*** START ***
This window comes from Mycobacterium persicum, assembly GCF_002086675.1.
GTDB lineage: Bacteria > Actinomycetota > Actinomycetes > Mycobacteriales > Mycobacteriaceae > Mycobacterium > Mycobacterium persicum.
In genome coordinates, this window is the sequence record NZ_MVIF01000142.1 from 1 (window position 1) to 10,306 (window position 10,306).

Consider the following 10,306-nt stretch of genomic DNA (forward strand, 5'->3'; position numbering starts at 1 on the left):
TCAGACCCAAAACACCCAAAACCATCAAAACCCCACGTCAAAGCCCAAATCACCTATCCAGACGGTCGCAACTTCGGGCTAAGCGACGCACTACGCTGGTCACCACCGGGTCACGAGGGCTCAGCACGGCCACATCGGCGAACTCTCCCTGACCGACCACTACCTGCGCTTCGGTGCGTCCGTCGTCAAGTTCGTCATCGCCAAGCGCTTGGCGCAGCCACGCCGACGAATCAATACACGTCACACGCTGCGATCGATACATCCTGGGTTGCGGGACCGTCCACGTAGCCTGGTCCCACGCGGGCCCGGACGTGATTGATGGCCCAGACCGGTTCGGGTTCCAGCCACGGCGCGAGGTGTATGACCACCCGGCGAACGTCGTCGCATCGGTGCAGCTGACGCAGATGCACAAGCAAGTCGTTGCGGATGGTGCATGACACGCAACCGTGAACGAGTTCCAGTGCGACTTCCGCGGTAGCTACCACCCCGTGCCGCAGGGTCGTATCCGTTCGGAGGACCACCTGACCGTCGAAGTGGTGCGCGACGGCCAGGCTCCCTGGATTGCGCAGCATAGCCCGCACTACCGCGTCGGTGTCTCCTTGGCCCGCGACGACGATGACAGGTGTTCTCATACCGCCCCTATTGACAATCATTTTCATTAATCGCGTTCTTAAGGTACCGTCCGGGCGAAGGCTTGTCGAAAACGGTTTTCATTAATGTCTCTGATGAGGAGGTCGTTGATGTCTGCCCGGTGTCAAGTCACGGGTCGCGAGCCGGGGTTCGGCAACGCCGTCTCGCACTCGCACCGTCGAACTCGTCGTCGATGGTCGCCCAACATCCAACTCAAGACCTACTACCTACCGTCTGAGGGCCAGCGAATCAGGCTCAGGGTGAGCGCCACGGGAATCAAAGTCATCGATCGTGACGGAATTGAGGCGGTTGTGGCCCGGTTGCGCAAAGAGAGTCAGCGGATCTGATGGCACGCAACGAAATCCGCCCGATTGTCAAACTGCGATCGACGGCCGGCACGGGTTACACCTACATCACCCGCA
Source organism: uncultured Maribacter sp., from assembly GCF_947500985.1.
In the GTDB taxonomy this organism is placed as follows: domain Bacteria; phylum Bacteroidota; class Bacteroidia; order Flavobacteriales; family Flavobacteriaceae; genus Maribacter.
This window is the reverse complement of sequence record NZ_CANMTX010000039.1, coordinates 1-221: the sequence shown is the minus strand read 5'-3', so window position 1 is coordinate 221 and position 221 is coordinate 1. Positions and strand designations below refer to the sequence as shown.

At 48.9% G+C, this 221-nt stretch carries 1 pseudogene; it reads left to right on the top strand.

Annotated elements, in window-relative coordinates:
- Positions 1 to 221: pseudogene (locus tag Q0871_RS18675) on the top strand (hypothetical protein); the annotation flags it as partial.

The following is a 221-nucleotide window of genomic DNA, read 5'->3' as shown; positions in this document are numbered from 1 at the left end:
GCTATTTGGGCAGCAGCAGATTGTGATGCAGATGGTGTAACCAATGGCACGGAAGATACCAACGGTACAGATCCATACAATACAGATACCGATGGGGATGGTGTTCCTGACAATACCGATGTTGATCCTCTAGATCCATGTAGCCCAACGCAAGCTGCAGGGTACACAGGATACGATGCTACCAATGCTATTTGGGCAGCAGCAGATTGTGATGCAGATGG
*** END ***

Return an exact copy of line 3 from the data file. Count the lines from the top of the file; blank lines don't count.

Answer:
In genome coordinates, this window is the sequence record NZ_MVIF01000142.1 from 1 (window position 1) to 10,306 (window position 10,306).